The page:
May 25th 1847 Mary Steeles Invoice of Property taken to Nathnl Davidsons

1 Counter Pan 1  Sheet  1 Pillow  2 Small Pieces Brown domestic, 1/2 set Knives & forks 1 plate  1/2 set Cups & saucers  1 Sugar Bole 1 Griddle 2 chairs}

1 Water 1 stand Cutins Post. }        John M. Steele

May 25th 1847

Amount of Property taken by E. Pendleton.

1 Press  1 Plane Bed Sted.  1 Trundles do  2 cords

1 clock  1 chest containing Mary Steeles Clothing also Elizabeth Pendletons Williams Clothes.

2 straw beds  2 coverlets, 4 quilts, 1 blanket, 2 pillows, 1 sheet, 1 trundle feather bed, 2 check counterpens 1 large feather bed and boulster, 1 box stocking.

A coppy rendered,

J. M. Steele

Is Polly Davidson Mary Steele? Probably.  Is she Nathaniel's sister? I can't say for sure by I'm hoping.

I could have it all wrong. Anne Estes' Davidson's father Littleberry Estes died in 1839, so it's possible that her youngest brother and sister could have lived with her. But her mother was still living in 1840 and enumerated on her own. But, Anne Estes had older brothers, who may have taken her younger siblings in. But, they lived in Lafayette County, two counties to the west. I'm going with my gut instinct that the persons living with Nathaniel are his siblings. 

And and don't ask me who Elizabeth Pendleton is. I have no idea. 

Copyright 2010-2021, ACK for Gene Notes

Tuesday, January 12, 2021

A New Relative Found Me, Which Led To ...

Periodically, I search the passenger lists for ancestors. I didn't find ancestors, but siblings of my ancestor, Alexander Maitland (1813-1891) landed at the Port of New York on May 10, 1834 aboard the ship Ocean. 

I was looking for this particular sibling because according to what I have he died in the United States. but the name, John Maitland, is pretty common. I had information that he was born in 1808, so therefore looked for someone who might fit that information.  What I found was a record for John Maitland in the Passenger lists arriving in New York,  from Haddington (Scotland) age 25 (pretty close).  Well, yes, I was pretty sure that was him, but went browsing for the actual film and found him on the last page. And I was blown away because also listed with him was Charles Maitland, age 15; Elizabeth Maitland, age 20; Agnes Maitland, age 19. All from Haddington. These were g-g-g-grandfather's brothers and sisters. although not all of them.  I always like to copy the first page of the ship manifest so that I know what the columns mean. In this instance, however, they didn't carry the columns through to the last page.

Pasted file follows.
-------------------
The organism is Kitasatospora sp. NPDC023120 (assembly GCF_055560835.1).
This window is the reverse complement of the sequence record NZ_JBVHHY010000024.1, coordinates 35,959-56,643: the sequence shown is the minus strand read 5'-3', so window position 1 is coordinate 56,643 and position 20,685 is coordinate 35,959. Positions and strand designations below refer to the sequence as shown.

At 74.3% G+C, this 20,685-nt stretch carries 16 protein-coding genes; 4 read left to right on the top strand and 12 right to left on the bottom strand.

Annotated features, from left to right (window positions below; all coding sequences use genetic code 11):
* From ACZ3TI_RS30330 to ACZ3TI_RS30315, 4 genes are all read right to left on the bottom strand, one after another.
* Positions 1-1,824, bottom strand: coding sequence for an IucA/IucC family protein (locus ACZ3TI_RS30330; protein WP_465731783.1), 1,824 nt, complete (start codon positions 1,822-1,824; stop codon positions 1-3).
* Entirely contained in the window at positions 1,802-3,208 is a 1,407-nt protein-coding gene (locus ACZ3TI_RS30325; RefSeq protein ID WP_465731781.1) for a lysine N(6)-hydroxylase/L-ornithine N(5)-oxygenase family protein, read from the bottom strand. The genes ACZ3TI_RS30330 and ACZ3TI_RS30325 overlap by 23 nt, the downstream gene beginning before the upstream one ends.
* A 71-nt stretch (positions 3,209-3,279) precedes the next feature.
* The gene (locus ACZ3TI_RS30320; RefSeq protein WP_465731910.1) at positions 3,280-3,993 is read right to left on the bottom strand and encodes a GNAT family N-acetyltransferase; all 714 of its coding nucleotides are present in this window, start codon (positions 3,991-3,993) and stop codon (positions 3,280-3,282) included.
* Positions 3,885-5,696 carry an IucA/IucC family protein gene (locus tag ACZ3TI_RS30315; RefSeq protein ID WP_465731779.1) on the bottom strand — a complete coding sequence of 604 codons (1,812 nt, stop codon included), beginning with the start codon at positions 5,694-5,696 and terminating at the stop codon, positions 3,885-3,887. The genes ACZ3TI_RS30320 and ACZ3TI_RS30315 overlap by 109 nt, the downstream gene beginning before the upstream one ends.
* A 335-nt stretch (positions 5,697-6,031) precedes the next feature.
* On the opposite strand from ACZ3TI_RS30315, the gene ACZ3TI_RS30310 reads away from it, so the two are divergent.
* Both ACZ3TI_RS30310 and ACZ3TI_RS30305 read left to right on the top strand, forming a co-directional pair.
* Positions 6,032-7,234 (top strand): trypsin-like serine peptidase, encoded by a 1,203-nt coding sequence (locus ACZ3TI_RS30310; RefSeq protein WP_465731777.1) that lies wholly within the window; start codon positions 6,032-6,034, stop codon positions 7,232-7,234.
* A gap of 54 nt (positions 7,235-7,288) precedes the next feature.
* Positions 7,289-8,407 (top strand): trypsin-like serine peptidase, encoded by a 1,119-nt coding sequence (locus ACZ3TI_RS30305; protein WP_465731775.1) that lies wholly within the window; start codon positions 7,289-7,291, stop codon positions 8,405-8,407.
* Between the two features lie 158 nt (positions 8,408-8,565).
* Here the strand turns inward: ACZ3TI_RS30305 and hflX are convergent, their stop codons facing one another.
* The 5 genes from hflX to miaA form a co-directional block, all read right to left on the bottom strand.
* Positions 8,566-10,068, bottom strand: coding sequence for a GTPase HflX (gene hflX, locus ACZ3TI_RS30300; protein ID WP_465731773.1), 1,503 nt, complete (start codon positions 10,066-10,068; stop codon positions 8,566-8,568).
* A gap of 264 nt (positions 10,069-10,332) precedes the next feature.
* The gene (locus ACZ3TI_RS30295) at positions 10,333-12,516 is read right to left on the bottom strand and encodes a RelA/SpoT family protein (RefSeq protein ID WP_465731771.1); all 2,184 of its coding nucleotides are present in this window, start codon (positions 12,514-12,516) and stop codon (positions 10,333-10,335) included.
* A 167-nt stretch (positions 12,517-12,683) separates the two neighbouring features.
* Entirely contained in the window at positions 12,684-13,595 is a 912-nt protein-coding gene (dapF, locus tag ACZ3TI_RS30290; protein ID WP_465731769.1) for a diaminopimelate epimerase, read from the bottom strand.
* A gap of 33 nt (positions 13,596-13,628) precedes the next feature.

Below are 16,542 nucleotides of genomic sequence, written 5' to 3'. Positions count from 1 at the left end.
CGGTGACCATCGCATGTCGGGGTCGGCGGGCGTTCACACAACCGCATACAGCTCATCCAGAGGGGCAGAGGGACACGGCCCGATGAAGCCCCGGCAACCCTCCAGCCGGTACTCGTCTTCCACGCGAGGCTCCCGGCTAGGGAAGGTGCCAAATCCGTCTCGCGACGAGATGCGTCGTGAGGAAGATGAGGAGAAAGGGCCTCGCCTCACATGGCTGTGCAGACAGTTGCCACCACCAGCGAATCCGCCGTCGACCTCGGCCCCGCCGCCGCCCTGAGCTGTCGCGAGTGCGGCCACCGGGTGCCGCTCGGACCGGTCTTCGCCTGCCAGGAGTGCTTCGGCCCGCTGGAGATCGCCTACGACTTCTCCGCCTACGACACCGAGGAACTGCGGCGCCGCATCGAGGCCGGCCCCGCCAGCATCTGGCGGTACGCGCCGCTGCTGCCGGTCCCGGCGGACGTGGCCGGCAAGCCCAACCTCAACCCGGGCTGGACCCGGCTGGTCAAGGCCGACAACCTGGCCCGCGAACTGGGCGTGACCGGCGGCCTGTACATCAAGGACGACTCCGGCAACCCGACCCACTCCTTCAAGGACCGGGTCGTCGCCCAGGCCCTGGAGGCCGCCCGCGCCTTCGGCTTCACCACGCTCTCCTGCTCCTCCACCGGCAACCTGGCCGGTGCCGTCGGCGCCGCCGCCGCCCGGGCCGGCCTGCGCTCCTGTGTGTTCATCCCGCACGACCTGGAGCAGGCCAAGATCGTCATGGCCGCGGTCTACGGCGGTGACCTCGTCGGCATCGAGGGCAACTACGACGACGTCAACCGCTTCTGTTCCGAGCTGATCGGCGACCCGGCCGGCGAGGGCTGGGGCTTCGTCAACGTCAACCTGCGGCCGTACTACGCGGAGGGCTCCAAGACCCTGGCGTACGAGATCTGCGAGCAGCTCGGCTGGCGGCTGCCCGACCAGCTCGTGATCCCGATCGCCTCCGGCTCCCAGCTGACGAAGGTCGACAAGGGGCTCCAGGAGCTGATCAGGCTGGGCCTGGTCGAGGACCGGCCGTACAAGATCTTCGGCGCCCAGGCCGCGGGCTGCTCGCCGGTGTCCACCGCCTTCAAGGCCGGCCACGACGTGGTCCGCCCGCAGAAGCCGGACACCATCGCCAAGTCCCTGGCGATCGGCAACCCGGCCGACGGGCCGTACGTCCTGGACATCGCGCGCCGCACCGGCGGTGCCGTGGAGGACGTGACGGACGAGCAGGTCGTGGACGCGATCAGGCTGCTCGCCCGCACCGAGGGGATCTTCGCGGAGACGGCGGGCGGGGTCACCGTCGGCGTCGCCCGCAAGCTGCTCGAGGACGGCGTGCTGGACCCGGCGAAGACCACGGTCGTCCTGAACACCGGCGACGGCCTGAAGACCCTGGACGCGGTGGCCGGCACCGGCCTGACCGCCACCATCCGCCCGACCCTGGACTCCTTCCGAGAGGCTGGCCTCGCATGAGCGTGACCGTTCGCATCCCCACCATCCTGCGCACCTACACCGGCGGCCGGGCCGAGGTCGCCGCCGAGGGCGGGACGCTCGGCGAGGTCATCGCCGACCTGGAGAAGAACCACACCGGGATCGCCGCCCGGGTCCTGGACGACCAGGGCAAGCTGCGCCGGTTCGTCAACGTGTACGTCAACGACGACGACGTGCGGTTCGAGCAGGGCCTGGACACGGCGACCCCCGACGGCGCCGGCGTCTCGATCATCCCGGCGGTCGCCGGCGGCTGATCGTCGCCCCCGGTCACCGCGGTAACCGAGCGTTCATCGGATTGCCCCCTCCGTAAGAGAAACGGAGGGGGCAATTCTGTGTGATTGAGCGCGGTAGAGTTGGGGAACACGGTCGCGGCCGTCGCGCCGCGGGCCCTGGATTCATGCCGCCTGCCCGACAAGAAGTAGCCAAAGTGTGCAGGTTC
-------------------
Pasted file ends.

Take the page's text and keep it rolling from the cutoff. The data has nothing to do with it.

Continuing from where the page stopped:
I also noted a man by the name of John Watson, distiller, also appears. Agnes married a John Watson in Toronto (York) Ontario, Canada. I'll have to see if I can locate an occupation for him. 

It's interesting that Elizabeth and Charles both moved back to Scotland, where they both married and remained. Agnes died in Canada, date unknown. 

Not found in this list is Jean Wilson Maitland, the widow of Dr. Alexander Maitland (1759-1826); daughter Mary Maitland who married William Munro and she died in 1888 in Toronto;  Jane or Jean Maitland; Alexander Maitland (1813-1891) who went back and forth between Canada and the US, eventually settling in Lafayette County, Missouri; Robert Maitland; David Maitland who died in Canada in 1854; Helen Maitland who married George Urquhart in Canada and returned to Scotland.  Family story is that the eldest son, George Forrest Maitland inherited Gimmers Mill in Haddington and remained there. After Dr. Alexander Maitland died in 1826 the family moved to York, Ontario, where life was very hard. 

Did I figure out where John Maitland lived and died? No, but I'll keep searching! But it was my new relative, Colin, who spurred me on to look for John and find this gem.